Thursday, December 6, 2012

Debra Dean

From a Q & A with Debra Dean about her latest novel, The Mirrored World:

Q: Your new novel, The Mirrored World, involves the story of St. Xenia, a Russian holy figure. How did you learn about her, and why did you decide to write a novel based on her life?

A: When I finished The Madonnas of Leningrad I thought I was going to follow it with a novel set in my hometown of Seattle. Best laid plans. It was a good idea, but that's where it stayed -- an idea -- and it just wouldn't come to life. You can usually tell by about page 50 if you've got a dead book on the table. I had signed a contract and taken an advance and I was panicked.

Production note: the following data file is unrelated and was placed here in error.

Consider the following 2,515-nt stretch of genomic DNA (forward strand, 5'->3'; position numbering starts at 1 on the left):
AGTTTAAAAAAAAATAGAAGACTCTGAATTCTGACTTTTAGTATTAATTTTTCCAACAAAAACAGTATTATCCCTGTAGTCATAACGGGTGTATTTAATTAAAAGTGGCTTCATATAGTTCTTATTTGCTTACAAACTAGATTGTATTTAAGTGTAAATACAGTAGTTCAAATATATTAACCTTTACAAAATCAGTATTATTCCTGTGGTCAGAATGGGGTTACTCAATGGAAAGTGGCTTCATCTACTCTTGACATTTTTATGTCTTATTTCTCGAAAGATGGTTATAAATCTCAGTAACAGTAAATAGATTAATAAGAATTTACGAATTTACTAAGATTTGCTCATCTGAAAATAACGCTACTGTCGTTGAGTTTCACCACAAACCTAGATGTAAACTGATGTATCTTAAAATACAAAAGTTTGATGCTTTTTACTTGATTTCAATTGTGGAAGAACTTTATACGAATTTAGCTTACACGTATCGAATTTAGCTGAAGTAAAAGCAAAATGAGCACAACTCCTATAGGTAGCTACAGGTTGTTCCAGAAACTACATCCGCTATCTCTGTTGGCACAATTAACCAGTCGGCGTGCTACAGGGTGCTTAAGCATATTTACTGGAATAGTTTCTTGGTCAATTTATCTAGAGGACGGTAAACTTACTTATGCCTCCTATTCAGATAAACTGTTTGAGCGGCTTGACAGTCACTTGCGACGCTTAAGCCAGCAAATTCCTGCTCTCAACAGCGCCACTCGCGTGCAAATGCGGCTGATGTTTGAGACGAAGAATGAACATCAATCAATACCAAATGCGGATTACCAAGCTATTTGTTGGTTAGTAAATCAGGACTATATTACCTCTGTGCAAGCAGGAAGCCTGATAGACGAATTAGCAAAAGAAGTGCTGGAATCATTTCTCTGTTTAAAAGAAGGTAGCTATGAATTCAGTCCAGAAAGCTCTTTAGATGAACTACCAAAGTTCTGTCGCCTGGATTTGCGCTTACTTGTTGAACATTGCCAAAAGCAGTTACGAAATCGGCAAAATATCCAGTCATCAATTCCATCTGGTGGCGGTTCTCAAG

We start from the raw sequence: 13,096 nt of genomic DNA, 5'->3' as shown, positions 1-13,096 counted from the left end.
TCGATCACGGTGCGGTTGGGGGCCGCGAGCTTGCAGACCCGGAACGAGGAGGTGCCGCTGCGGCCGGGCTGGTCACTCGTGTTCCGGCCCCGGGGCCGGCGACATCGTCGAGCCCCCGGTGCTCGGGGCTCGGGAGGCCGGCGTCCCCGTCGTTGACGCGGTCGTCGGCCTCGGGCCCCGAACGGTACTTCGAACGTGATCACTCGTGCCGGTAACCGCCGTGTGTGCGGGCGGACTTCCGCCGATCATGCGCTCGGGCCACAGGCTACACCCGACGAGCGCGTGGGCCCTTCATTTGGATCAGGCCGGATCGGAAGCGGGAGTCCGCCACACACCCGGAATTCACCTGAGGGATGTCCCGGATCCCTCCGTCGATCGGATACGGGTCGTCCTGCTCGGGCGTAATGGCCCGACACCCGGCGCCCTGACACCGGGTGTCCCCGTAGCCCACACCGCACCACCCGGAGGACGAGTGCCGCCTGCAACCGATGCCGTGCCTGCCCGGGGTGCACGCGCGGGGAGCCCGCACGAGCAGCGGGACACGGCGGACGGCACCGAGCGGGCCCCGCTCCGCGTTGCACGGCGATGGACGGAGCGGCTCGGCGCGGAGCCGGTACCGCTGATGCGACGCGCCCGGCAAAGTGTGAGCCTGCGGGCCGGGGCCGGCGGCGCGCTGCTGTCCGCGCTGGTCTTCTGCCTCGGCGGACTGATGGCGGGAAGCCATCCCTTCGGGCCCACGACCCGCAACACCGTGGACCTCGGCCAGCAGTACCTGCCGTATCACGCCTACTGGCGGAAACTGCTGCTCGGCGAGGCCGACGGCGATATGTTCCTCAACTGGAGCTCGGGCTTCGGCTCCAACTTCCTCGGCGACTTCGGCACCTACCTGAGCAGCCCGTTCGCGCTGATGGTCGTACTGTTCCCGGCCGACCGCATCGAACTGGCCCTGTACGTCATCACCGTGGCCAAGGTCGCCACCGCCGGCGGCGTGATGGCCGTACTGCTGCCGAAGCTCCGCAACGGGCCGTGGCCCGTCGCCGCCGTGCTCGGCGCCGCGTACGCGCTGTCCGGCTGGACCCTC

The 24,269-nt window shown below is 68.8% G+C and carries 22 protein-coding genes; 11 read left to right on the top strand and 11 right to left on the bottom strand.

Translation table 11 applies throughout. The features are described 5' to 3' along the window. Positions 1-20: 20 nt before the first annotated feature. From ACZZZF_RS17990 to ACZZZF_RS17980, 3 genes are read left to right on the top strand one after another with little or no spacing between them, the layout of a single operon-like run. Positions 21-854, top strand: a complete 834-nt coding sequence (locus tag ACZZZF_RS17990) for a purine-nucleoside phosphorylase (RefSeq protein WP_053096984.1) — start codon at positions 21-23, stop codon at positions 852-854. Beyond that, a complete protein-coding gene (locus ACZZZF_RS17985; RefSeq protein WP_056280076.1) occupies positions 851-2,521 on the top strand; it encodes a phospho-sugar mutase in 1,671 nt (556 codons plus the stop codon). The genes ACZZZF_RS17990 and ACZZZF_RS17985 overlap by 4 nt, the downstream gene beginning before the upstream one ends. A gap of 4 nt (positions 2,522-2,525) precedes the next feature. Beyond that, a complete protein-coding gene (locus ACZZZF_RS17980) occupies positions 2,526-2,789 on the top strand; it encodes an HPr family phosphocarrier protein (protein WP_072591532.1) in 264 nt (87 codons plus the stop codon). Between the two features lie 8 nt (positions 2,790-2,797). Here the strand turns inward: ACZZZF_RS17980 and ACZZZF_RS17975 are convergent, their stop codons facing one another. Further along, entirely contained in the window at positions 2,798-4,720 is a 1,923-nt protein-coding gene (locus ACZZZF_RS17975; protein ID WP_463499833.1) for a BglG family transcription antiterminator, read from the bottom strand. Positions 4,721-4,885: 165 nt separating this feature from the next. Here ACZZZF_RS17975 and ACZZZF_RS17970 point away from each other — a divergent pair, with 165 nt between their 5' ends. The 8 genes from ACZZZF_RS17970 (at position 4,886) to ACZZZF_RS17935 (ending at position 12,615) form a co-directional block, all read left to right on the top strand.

And what kept returning to my thoughts was an intriguing little historical footnote I had come across in my research for Madonnas about an 18th century Russian saint. A wealthy young woman on the periphery of the Court, after the death of her husband she renounced material possessions and went to live on the streets of the city's worst slum. I'm not Russian Orthodox or Catholic, I was raised Presbyterian, so I've tended to view saints as being like superheroes. But something about her got under my skin. It was said she went mad with grief, and I kept thinking of Joan Didion's remarkable memoir The Year of Magical Thinking where she talks about...[read on]
Learn more about the book and author at Debra Dean's website and Facebook page.

Writers Read: Debra Dean.

The Page 69 Test: The Mirrored World.

--Marshal Zeringue